Those words lit the way for Widow’s Walk. I decided I would write it as a memoir. The truth, nothing but the truth, I swore. (Note: This doesn’t necessarily mean the whole truth! I had children to protect.)

I began writing the book some four months after my husband’s death, referring to fragmentary journal jottings, but primarily ransacking my memories. Fortunately ((or unfortunately) , I had total recall of every word and gesture between my husband and myself, as well as with the world, during the 21 months of his illness.

Like most writers I had frequent bouts of doubt about what I was doIng. Was I telling too much or not enough and – daily! – who would care about some couple named Anne and Mel Hosansky.?

Halfway through I heard that the wonderful Israeli author Amos Oz had written a new book based, apparently, on his experience as a widower struggling wth his new life! The same theme as mine. However, he had chosen to write his book as a novel. Masochistically I read it, knew I could never write as well as he did, and came perilously close to pressing the Delete key on my total book.

In a despairing moment I shared my plight with a neighbor who was a freelance editor. “I give up,” I announced in a tone that indicated jumping off a cliff. “I should have written my book as fiction.”

The next morning a note was slipped into my mail box. “It will help other women more if they know your story is true,” she wrote.

I pressed the Save key and went on with my memoir.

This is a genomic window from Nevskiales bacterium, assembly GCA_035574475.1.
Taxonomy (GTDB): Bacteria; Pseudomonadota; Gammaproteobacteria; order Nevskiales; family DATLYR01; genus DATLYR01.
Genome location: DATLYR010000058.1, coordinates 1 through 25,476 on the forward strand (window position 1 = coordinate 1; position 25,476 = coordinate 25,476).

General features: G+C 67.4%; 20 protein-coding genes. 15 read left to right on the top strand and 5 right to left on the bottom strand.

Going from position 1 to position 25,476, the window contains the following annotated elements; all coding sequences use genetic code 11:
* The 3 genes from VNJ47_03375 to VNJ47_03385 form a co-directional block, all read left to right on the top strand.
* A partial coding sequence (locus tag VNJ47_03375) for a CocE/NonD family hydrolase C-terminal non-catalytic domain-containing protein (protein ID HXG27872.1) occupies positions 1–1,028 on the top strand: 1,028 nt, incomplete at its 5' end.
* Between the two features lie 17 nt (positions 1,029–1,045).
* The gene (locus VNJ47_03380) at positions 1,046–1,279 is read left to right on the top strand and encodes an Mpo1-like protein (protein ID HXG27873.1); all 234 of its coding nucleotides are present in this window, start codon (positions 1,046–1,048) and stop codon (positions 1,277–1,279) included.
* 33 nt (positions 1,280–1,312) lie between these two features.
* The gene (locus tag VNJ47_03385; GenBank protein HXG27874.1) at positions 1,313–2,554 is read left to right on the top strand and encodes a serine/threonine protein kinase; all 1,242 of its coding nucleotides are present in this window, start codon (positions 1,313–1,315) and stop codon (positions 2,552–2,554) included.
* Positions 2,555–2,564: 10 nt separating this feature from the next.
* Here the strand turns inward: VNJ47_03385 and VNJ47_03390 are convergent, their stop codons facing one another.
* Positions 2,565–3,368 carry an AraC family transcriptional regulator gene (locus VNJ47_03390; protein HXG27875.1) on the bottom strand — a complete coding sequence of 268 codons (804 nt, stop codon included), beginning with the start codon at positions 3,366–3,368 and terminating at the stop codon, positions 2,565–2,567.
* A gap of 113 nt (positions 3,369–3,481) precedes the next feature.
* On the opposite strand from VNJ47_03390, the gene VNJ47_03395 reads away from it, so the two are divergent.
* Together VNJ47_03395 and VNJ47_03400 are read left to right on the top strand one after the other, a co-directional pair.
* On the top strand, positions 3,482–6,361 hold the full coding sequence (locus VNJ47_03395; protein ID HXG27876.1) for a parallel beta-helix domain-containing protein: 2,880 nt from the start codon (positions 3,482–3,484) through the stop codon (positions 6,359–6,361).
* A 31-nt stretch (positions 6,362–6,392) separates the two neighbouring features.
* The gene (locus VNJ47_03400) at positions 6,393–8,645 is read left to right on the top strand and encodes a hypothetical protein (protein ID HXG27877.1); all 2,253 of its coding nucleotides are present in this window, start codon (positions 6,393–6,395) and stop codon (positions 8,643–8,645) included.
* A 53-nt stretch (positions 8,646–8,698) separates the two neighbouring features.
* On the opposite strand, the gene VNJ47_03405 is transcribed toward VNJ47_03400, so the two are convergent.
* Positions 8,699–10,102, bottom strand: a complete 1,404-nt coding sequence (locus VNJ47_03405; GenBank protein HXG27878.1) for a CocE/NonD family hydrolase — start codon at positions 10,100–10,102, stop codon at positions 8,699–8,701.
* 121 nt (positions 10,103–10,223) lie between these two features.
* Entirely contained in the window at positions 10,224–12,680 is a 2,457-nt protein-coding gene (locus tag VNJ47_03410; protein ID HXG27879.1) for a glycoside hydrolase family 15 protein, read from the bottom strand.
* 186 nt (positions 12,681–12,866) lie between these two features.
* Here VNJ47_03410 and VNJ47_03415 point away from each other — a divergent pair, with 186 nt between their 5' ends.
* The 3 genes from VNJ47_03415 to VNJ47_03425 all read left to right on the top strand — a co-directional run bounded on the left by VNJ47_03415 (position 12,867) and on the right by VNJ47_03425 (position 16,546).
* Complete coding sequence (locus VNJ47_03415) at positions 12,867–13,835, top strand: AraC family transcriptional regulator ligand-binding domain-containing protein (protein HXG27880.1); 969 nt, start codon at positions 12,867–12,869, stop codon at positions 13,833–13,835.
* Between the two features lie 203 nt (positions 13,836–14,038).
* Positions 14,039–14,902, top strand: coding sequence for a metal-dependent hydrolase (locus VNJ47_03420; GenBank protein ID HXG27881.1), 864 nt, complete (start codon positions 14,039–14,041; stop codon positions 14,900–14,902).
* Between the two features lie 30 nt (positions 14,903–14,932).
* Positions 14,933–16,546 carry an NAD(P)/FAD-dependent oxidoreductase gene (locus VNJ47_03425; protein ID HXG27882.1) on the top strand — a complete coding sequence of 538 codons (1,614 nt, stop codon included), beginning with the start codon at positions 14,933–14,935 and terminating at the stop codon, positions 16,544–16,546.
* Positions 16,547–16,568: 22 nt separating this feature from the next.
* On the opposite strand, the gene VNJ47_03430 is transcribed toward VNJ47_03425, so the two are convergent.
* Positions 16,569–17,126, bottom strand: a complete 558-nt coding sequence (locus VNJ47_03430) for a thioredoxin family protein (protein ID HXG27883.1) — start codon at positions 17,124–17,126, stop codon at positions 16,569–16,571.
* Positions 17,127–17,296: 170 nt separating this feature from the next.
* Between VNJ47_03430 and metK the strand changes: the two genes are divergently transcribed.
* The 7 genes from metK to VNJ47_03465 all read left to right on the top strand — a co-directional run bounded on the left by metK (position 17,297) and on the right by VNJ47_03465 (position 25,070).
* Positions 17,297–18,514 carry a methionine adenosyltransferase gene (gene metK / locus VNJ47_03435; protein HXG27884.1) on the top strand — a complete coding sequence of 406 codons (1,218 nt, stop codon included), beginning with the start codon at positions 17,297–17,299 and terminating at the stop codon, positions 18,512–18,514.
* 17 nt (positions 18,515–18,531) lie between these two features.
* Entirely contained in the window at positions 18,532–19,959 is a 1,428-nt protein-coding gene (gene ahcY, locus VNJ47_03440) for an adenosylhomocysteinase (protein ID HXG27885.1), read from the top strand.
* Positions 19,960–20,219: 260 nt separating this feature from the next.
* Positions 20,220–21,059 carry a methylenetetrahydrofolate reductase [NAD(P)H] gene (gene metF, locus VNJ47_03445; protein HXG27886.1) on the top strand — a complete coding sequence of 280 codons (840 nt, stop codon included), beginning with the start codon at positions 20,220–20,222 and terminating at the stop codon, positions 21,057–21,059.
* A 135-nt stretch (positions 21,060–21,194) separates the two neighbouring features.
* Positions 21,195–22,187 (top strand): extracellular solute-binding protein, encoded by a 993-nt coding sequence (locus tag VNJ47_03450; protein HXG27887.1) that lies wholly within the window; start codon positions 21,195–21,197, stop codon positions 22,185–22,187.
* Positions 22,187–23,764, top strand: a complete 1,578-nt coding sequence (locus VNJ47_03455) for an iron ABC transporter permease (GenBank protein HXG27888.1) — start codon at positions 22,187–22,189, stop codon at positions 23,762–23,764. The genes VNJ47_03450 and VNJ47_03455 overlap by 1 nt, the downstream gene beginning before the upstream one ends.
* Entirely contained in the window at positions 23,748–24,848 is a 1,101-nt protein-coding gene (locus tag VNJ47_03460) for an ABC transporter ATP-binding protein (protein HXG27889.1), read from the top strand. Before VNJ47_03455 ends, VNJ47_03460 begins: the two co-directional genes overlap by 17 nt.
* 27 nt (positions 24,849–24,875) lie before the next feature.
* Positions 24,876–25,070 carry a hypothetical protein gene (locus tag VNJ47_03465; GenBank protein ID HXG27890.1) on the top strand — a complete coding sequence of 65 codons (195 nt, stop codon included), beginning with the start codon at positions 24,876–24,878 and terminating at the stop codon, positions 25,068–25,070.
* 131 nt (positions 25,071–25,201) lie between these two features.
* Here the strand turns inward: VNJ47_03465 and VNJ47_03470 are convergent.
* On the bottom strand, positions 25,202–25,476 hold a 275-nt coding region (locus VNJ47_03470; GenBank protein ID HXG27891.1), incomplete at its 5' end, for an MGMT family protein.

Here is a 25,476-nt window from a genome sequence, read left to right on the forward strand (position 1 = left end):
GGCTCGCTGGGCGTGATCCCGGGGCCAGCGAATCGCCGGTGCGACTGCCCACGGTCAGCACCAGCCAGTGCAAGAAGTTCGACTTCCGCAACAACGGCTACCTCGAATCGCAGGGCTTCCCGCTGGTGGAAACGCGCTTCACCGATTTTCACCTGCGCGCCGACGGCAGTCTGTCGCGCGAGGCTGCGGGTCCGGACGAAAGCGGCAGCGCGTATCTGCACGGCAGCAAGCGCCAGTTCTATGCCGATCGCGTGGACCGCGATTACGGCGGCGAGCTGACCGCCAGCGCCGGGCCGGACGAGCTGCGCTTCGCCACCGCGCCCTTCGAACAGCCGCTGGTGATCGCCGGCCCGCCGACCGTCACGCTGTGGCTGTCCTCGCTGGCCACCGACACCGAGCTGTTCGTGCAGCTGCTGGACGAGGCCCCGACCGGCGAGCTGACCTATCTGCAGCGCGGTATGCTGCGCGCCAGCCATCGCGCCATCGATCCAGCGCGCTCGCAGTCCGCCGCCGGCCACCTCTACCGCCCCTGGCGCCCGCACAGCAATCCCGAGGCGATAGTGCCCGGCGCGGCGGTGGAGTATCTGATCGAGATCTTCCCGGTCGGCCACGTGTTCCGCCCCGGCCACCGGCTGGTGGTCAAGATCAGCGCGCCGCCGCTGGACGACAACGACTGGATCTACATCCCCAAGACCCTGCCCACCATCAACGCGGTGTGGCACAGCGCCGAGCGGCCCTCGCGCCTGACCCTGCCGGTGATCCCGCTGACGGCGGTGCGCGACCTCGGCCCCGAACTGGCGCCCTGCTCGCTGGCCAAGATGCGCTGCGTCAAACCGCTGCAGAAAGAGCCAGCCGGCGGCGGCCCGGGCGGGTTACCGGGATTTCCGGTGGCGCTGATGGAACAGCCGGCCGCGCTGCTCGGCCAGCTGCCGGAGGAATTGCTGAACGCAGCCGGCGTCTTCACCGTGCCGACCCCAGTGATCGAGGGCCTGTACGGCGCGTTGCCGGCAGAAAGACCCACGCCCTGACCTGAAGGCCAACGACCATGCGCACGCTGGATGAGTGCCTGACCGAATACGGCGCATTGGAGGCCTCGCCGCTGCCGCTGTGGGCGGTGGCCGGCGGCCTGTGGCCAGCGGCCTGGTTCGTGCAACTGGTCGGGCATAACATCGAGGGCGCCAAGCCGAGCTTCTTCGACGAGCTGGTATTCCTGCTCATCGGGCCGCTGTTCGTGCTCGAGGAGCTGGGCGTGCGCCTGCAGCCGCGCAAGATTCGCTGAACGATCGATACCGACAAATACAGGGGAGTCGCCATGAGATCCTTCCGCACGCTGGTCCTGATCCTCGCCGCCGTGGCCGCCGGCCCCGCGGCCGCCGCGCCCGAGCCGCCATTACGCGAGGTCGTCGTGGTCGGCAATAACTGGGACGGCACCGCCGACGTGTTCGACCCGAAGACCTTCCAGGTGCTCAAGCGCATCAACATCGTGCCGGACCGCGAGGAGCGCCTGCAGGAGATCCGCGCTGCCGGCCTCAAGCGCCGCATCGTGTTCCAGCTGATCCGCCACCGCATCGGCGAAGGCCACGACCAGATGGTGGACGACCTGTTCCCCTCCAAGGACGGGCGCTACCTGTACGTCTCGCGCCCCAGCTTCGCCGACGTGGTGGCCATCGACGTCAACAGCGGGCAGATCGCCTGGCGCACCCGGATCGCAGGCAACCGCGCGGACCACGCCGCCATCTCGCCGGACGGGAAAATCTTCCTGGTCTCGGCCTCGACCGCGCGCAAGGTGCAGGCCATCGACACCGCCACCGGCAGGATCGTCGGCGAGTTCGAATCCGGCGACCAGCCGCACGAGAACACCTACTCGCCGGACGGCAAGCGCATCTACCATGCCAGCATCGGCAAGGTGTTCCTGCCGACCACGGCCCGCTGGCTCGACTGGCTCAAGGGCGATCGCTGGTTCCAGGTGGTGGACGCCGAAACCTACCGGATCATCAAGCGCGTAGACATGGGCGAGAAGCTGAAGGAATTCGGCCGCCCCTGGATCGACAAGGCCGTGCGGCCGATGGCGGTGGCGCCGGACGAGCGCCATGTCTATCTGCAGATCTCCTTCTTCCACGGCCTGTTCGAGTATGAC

Yes, it was painful to write the book truthfully. Hard to reveal my love/hate for my husband for “abandoning” me. Even harder to confess to being attracted to a man in my bereavement group just months after my husband’s death. I skirted around some of my children’s behavior, and consulted a lawyer about a sister-in-law who had treated me cruelly but whose act made a dramatic scene in the book. (“Change her name,” he advised.)

Miraculously a publisher (Donald Fine) was enthusiastic about the manuscript. So Widow’s Walk and my naked feelings saw the light of day. When I mailed the first copies to my children, I fled from the post office as if I were being pursued. Their reaction was – shall I say? – polite. As for the sister in-law, I needn’t have worried. She wasn’t interested in even looking at the book.

On the other hand I did hear from numerous readers who sent variations of, “You made me believe my feelings are normal.” Of all the poignant letters I received, the one that still echoes in my mind came from a widow who wrote simply: “Thank you for giving my grief a voice.”

I’m not saying that every life experience needs to be revealed in a memoir. But in my case it was enormously rewarding, even freeing. As I answered readers, “It’s gratifying to know that what Mel and I went through is lighting the way for others.”

In telling my story as truthfully as I could, I gave my grief a ”voice” too.


BOOKS: WIDOW’S WALK (available through; TURNING TOWARD TOMORROW (( ; ROLE PLAY and TEN WOMEN OF VALOR  ( and Amazon Kindle); MAYA’s MAGICAL ADVENTURES( children’s book , available through